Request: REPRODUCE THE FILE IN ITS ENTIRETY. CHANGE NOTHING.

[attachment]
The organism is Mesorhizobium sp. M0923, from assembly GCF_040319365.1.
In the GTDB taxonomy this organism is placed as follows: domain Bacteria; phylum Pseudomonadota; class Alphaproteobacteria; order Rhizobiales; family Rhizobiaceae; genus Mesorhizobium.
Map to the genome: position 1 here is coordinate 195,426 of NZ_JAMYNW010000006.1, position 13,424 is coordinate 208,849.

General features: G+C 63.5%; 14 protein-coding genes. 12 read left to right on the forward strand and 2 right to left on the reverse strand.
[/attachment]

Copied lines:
The organism is Mesorhizobium sp. M0923, from assembly GCF_040319365.1.
In the GTDB taxonomy this organism is placed as follows: domain Bacteria; phylum Pseudomonadota; class Alphaproteobacteria; order Rhizobiales; family Rhizobiaceae; genus Mesorhizobium.
Map to the genome: position 1 here is coordinate 195,426 of NZ_JAMYNW010000006.1, position 13,424 is coordinate 208,849.

General features: G+C 63.5%; 14 protein-coding genes. 12 read left to right on the forward strand and 2 right to left on the reverse strand.